(There is a beauty to mourning, take my word for it.)


My sister and I visit our kuya from time to time. He has a small house near the countryside with his wife; they have an open lawn and two dogs that will do anything to bite us. As children, I thought I could never be angry like him. Now I know that a flame is still a flame even if it is inside the body. Kuya hurts the same as we do, but we know how to survive. And I know I adore him.


A river does not hesitate to bend into the forest ground, yet this dirt is not necessarily lost forever. It is simply carried away with the downward flow, finding new resting places, even when completely broken up. This is a way to remember. Sometimes, I might run silver through my fingers, or sit down to pray, or dream of whiteless hair, all in tribute to my grandmother. This is a way to remember. Even in that foreign land, I will not let my name escape me. My breath is still my breath, and my lungs shall not forget. A story exists even if no one speaks it. This is a way to remember. Death is only an ending as much as you allow it. This is a way to remember.


I’ve watched someone hang suspended in the air. I’ve watched dew form on the petals of a hibiscus. I’ve watched my father’s face light up when we meet him at the airport; nothing can compare. He lives hundreds of miles away but I’ve realized that love is not always about proximity.


As Nayyirah Waheed said, “we / return to each / other / in waves. / this is how water / loves”. Don’t you understand? This is just as much about retreating as it is about returning. And now I choose to return home. To my people. To you. To myself. Myself.


I lay awake in bed last night, imagining all the ways our lips could touch. My fingers wrapped in your hair, all heat and skin and longing. I know we do not have enough time, and that August may never be ours, but I hope this is enough.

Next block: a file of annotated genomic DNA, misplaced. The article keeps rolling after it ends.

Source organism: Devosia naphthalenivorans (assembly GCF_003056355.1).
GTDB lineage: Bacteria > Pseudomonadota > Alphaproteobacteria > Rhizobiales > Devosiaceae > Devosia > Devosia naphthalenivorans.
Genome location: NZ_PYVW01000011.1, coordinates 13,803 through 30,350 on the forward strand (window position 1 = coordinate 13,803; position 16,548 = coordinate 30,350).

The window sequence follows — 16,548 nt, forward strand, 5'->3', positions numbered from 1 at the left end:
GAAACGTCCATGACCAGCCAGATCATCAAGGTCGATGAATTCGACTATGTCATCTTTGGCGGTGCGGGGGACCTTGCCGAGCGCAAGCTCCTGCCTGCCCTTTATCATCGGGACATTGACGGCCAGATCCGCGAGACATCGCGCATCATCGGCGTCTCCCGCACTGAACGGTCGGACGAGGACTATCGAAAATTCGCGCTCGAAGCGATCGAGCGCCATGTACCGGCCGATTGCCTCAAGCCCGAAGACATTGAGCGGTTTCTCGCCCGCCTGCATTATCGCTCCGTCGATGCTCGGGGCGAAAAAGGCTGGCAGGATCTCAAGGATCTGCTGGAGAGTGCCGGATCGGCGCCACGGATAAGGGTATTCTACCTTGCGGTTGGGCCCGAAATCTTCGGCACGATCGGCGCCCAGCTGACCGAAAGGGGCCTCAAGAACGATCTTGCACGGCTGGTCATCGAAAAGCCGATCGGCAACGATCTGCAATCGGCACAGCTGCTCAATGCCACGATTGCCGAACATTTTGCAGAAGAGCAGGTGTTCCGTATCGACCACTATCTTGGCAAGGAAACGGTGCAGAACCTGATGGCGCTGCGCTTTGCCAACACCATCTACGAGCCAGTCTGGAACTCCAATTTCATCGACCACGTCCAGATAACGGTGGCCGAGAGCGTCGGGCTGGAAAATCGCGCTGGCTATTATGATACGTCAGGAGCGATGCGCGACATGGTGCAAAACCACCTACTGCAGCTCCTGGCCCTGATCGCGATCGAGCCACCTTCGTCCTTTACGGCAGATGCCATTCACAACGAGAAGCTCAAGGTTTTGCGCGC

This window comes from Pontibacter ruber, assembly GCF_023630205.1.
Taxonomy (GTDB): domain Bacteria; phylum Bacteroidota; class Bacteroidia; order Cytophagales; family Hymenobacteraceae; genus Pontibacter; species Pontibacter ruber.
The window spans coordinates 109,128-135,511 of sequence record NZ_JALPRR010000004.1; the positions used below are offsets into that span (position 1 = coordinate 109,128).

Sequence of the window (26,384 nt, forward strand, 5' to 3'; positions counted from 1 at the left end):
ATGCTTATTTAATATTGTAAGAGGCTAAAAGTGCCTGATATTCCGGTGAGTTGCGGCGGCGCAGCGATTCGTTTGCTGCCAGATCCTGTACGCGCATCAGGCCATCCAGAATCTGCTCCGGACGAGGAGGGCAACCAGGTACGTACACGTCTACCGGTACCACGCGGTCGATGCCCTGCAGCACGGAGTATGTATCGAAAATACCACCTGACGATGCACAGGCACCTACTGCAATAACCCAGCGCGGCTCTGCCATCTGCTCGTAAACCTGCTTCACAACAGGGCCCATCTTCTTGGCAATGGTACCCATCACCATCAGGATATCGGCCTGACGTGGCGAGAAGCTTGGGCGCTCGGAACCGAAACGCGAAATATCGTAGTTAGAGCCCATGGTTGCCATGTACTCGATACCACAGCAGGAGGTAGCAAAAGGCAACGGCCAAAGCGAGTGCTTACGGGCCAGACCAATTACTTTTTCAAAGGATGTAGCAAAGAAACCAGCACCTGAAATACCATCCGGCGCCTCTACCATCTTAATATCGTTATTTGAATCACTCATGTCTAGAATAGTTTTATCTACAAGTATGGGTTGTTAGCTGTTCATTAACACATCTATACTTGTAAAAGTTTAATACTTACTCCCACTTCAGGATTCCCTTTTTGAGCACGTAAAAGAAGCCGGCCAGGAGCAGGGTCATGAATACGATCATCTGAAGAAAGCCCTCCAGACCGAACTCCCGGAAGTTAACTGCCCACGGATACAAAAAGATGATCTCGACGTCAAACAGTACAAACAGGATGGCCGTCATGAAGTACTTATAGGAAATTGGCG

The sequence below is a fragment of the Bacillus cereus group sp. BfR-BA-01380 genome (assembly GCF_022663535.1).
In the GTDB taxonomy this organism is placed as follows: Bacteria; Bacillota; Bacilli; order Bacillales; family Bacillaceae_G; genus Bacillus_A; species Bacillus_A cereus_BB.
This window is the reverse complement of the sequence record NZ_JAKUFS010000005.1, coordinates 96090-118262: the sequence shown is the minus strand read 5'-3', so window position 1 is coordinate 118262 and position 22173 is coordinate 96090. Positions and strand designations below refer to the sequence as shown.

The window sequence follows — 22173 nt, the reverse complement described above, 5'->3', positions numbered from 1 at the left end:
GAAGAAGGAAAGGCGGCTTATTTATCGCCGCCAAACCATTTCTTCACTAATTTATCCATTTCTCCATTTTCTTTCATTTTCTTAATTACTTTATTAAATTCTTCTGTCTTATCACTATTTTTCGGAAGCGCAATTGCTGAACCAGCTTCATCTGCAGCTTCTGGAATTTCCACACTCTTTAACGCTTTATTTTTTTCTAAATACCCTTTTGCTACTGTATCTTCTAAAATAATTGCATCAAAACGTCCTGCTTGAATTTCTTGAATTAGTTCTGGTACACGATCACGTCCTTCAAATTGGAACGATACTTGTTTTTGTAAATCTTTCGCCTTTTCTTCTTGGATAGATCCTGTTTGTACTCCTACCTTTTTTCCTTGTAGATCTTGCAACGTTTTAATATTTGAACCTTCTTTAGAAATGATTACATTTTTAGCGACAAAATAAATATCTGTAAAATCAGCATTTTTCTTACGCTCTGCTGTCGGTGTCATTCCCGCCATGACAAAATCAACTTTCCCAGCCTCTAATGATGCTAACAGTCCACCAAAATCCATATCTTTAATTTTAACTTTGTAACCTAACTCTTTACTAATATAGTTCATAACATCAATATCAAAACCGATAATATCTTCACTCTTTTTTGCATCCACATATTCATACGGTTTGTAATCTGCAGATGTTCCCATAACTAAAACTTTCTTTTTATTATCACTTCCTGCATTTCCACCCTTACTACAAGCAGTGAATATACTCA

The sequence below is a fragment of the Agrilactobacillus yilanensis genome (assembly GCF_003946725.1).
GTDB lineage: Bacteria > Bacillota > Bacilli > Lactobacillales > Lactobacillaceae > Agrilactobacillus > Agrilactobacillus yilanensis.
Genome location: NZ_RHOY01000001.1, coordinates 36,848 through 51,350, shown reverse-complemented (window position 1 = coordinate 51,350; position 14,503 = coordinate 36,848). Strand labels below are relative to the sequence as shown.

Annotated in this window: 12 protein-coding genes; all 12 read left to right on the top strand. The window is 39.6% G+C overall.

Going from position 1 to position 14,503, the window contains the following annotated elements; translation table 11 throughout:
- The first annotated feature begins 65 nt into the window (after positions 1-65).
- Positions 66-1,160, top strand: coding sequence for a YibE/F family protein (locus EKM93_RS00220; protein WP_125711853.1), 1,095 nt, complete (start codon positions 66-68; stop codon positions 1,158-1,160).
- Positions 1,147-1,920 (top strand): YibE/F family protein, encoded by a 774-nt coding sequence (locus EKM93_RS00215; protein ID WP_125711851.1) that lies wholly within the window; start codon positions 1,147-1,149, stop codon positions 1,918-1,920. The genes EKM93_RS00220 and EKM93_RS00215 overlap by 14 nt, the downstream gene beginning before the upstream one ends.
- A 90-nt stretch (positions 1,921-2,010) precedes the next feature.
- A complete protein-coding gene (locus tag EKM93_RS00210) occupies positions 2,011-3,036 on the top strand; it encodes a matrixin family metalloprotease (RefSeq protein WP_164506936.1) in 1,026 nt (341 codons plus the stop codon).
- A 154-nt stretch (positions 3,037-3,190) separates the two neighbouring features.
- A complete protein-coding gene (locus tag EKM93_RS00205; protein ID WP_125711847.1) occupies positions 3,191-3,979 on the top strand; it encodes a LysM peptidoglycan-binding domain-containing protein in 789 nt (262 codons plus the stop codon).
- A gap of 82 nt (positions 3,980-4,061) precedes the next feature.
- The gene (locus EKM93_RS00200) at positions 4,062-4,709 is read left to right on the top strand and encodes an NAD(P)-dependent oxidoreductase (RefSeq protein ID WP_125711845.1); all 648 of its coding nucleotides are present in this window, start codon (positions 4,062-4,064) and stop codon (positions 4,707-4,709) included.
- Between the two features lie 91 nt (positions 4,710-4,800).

Humans were never made to be creatures of destruction, yet here we are. Abel’s blood spilt on the soil, and now all we do is war against the earth and war against each other. If humans cannot destroy the enemy, then they destroy themselves. This is what happened to me. Except now I have a better time believing that love can find me. Now I know that a flower will only bloom once you break the soil in. Some days, I take my antidepressant and it does not feel like an act of self-pity. I picture all my neurons reaching out to one another, gliding in a cloud of flesh and water. Healing only works if you allow it to.


My childhood house had a swimming pool; it gave purpose to my summer afternoons. When I was in middle school, the pool got clogged and turned into a poisonous swamp. It had to be drained and we never used it again — I like to imagine there is a metaphor somewhere there. My etymology will take whatever meaning I give it. My family line has been knotted and strained, but tomorrow is already so close. It will be like pulling a bristle from a wound, or taking a gulp of sinless morning air. There is a poem waiting to be written. A story waiting to be told. A legacy waiting to be fulfilled. There is a body of water waiting for my touch and I am running, I am running toward all of it.



Photo used under CC

About The Author


Narisma is a writer and artist from the Philippines. His work has appeared in Body Without Organs, The Faith Review, Kiwi Collective, and the poetry anthology Remnants of Home by Untwine Me. He is currently based in Brooklyn, New York. Find Narisma online at @_narisma_.